While many of us are aware of what to do in the event of a fire, we often overlook sharing this vital information with children in the home. They need to be taught how to prevent fires, and what to do if a fire breaks out to ensure their own safety. Here are some fire safety tips to share with your children. 

1. Teach your children about fire safety 

Remind them that every action they take must prioritise their safety at all costs. Talk to them about what happens when a fire starts, and why they must act quickly to prevent any risk to their lives. They must always be careful about open flames but explain the danger is not just about the flames, it’s also the smoke that can incapacitate them. 

2. Review basic safety precautions 

Go through the home and teach them about fire safety precautions. Remember that no child must use matches or lighters, and when they’re a bit older, they must double-check that all matches are properly extinguished. This means running it under water before throwing it in the bin. Other safety precautions to share with children include:

  • Not leaving burning incense or candles unattended around the house and being careful around them at all times. 
  • Not overplugging household devices as this can cause the appliances to short circuit, risking a fire. 
  • Keeping well away from fireplaces and other heat sources like stoves and ovens. With older children, remind them to always ensure the stove or oven is switched off. 

3. Show them how to escape from a burning building 

It’s important that you have a fire escape plan for the home which is practised for increased safety. There need to be two ways out of every room – a window or door – and then everyone must meet a safe distance from the home. They need to learn about getting out of a smoke-filled room, which means ‘get low and go’, and not to worry about gathering their favourite possessions – these can all be replaced.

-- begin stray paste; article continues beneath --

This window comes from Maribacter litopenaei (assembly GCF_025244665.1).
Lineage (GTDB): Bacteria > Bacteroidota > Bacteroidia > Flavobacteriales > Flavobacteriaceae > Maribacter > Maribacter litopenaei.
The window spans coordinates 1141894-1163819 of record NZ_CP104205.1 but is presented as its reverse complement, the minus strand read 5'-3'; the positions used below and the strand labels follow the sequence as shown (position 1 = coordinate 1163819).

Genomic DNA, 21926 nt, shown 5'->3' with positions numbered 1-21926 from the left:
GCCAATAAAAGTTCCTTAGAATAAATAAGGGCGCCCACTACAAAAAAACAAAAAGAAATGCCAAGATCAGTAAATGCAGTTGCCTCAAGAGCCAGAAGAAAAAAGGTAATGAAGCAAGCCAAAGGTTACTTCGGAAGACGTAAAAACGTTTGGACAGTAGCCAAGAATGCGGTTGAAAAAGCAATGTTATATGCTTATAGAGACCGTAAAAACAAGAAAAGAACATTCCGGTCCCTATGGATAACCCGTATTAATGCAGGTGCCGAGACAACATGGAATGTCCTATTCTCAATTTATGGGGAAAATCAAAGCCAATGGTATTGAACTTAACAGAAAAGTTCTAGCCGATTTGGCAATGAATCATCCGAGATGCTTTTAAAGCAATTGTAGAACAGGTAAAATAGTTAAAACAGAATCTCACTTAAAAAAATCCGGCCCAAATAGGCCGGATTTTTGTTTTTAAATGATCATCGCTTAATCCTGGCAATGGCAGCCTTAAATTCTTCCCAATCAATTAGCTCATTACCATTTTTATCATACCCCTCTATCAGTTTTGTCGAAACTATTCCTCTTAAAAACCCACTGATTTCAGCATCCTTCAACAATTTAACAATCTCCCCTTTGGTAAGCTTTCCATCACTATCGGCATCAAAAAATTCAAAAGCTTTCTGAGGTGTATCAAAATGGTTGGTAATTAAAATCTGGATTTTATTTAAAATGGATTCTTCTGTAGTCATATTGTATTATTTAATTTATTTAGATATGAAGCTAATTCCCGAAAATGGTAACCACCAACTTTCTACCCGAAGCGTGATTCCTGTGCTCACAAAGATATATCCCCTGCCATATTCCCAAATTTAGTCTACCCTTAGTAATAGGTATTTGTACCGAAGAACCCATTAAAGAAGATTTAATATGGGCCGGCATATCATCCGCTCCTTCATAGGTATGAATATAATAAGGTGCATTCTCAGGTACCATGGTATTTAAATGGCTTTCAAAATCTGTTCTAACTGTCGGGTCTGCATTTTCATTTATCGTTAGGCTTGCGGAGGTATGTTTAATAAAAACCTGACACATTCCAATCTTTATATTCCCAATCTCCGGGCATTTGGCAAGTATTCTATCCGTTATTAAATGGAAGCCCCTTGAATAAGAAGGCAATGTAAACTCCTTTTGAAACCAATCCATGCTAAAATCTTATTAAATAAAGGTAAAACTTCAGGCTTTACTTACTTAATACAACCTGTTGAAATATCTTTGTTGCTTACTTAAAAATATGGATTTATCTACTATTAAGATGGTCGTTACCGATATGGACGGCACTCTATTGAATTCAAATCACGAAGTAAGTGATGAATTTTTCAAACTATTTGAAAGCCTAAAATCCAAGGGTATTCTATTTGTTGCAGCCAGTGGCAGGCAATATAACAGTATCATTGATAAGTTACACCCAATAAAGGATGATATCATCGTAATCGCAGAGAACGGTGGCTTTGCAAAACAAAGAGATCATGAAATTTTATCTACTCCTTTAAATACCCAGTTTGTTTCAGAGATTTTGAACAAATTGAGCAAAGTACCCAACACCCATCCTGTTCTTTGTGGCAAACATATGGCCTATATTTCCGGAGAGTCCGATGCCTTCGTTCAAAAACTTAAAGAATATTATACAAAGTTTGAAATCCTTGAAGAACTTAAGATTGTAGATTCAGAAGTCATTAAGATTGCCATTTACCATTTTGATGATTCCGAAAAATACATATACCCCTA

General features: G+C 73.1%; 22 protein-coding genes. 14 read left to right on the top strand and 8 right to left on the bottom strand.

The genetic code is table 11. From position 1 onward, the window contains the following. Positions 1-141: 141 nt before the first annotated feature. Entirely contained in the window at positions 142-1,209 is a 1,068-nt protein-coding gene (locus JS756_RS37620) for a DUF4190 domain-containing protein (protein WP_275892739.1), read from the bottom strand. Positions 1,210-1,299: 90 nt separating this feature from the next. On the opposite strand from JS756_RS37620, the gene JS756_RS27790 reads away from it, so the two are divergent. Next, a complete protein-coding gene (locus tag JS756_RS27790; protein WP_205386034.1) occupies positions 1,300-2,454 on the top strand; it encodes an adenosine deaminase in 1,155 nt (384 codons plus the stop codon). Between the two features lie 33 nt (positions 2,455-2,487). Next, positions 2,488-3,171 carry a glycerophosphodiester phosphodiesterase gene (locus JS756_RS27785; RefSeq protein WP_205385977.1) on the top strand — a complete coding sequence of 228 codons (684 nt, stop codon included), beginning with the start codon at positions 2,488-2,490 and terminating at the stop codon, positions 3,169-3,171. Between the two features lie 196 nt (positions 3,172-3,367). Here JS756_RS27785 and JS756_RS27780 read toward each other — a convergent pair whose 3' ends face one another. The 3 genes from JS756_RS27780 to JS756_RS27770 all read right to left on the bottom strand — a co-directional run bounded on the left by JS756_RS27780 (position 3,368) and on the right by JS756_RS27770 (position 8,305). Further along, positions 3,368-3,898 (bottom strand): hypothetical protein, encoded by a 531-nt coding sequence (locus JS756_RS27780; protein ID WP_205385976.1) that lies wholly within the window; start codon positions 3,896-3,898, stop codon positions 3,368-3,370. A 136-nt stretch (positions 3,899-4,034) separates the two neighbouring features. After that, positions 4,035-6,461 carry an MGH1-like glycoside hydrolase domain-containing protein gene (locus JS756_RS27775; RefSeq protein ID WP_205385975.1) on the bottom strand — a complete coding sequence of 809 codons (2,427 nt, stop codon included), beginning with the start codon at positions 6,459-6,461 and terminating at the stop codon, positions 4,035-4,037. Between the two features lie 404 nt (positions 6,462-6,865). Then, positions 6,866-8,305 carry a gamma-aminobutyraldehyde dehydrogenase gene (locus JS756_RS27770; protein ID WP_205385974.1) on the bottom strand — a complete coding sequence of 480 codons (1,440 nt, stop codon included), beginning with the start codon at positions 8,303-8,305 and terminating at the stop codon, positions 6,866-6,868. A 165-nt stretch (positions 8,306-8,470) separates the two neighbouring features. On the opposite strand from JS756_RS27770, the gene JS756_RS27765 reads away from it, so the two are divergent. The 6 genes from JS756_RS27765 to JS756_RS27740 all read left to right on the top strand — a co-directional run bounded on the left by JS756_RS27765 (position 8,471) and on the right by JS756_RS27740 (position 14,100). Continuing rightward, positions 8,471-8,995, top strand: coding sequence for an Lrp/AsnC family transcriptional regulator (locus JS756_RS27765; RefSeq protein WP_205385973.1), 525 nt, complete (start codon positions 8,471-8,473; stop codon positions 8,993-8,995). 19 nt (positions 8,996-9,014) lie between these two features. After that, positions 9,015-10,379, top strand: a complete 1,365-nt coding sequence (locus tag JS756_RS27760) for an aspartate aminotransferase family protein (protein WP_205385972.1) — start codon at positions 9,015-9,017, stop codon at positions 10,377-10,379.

4. Explain what to do if they see a fire 

As soon as children see a fire, they need to understand the basic procedures. These include:

  • Get low to avoid the smoke and find the closest exit by crawling. 
  • If clothes catch fire, they need to know the ‘stop, drop, and roll’ procedure so that they prevent the fire from spreading. 
  • Don’t hide – as soon as there’s a fire, they need to get out as soon as possible. 
  • Leave everything behind as these will only cause risky delays and can be replaced. 
  • Never use the elevator in the case of a fire (for those living in apartments) but rather use the stairs to exit the building. 
  • Children need to know emergency numbers to call as soon as they’ve exited the burning building and are in the safe designated area. 

5. Make sure they know how to use a fire extinguisher 

Ensure that you have installed fire alarms throughout your house (as required by legislation) and that you check these regularly, replacing batteries every six months, and replacing the alarms every 10 years. In addition to this, it’s best to have a fire extinguisher in the home which you will need to teach your children how to use. This will also need to be serviced and replaced every few months. 

Fire safety should be top-of-mind for every family, particularly where there are young children in the house. Put your mind at ease by installing the best fire safety equipment supplied by Smoke Alarms Photoelectric.